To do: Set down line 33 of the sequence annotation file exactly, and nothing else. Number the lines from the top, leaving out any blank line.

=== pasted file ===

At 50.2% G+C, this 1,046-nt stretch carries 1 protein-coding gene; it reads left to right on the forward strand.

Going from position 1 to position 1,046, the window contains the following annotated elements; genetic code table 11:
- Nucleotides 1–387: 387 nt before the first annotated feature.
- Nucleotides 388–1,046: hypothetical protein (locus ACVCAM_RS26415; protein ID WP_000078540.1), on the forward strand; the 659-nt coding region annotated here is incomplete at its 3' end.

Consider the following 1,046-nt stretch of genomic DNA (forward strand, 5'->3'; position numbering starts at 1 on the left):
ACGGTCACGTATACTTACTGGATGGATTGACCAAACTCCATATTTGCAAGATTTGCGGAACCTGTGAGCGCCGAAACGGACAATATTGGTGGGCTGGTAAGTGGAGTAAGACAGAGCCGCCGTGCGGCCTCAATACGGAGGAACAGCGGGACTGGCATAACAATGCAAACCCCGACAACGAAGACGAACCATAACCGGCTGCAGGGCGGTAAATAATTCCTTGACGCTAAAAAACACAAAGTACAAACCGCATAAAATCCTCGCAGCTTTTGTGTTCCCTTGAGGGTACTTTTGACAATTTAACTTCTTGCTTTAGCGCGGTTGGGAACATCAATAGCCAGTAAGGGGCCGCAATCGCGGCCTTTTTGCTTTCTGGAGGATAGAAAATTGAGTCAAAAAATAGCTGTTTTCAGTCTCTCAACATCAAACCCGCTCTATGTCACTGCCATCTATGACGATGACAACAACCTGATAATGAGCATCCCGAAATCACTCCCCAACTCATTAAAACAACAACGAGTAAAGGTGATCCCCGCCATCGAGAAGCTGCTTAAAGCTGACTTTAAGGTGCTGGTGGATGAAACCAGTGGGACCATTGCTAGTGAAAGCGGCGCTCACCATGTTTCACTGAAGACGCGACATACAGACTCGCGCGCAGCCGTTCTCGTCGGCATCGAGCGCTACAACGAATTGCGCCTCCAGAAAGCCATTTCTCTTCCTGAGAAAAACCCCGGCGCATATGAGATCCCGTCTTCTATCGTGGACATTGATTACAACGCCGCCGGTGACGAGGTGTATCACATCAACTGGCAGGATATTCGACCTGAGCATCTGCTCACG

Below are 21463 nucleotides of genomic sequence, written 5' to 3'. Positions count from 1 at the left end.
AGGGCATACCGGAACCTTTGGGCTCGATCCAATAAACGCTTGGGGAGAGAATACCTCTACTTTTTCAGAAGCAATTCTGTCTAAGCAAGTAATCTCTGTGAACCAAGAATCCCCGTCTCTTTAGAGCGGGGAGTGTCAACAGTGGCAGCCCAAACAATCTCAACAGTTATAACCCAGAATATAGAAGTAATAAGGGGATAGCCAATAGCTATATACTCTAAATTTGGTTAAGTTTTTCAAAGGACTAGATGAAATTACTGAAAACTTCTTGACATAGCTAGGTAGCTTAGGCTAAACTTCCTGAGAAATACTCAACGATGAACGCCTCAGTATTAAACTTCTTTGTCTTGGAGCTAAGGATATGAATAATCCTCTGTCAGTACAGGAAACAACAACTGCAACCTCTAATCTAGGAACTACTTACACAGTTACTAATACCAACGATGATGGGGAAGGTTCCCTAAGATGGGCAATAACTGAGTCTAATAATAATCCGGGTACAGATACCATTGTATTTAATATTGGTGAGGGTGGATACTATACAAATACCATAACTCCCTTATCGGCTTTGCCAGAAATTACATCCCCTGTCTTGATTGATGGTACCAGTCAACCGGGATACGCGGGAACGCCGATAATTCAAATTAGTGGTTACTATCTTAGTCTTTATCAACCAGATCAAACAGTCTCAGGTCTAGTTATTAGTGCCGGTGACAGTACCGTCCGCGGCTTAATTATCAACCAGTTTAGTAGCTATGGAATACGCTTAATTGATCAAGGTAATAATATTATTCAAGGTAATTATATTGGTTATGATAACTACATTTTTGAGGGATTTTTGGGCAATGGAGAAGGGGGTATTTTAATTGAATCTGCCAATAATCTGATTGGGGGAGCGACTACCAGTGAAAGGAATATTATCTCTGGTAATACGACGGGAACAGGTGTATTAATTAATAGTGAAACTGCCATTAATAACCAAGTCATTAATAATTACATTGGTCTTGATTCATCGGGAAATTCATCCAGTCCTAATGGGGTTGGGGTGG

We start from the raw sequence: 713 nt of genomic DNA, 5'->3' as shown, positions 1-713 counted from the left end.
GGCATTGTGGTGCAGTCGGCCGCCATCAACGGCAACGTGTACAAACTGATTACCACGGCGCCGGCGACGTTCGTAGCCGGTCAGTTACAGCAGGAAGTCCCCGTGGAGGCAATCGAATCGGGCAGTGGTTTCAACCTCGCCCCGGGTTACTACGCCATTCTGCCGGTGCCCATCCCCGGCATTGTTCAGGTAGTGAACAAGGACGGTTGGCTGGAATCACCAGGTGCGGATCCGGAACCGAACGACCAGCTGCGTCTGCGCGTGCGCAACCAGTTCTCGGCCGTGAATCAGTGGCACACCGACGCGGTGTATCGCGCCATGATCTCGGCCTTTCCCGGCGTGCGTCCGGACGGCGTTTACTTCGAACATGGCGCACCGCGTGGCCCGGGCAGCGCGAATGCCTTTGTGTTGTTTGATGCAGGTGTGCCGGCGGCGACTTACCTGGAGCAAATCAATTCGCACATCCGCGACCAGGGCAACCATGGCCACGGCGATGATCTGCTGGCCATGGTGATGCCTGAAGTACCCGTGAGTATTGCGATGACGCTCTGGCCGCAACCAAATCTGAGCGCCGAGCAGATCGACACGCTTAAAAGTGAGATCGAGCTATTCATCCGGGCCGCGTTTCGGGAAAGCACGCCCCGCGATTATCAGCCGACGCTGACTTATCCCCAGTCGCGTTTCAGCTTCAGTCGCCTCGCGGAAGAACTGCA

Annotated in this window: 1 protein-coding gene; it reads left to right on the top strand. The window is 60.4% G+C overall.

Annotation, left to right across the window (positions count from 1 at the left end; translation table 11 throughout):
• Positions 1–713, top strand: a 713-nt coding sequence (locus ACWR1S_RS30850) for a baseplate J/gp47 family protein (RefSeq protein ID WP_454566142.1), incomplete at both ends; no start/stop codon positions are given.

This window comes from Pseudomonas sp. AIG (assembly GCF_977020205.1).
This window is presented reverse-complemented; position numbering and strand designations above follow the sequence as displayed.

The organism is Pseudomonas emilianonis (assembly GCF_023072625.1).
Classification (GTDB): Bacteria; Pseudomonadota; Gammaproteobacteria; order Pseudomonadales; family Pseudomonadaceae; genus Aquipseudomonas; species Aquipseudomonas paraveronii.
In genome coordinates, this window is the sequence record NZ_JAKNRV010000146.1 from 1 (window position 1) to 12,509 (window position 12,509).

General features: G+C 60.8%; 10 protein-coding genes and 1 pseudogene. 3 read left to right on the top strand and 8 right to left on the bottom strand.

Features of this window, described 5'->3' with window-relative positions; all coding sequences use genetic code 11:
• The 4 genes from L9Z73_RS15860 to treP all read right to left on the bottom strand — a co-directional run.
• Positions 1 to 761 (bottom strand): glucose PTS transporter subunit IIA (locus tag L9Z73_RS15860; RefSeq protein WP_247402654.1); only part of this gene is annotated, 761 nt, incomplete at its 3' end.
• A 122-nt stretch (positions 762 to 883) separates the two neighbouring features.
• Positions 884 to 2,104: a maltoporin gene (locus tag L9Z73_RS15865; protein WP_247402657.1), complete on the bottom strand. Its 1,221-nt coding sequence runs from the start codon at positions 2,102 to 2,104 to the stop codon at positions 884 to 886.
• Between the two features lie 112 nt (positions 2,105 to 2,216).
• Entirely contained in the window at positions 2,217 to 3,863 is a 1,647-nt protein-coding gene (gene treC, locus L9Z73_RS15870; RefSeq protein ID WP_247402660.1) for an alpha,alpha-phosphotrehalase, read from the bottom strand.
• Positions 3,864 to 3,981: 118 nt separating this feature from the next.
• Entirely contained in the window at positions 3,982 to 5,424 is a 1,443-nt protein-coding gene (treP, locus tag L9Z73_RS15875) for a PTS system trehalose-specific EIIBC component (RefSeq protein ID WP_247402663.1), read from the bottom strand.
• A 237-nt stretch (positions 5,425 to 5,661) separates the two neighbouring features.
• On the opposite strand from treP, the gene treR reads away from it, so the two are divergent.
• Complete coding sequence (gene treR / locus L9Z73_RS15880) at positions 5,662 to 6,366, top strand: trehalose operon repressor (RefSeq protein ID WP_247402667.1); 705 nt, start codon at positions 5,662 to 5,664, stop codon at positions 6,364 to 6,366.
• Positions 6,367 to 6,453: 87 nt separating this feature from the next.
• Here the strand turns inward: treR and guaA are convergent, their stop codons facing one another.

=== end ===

• Here the strand turns inward: treR and guaA are convergent, their stop codons facing one another.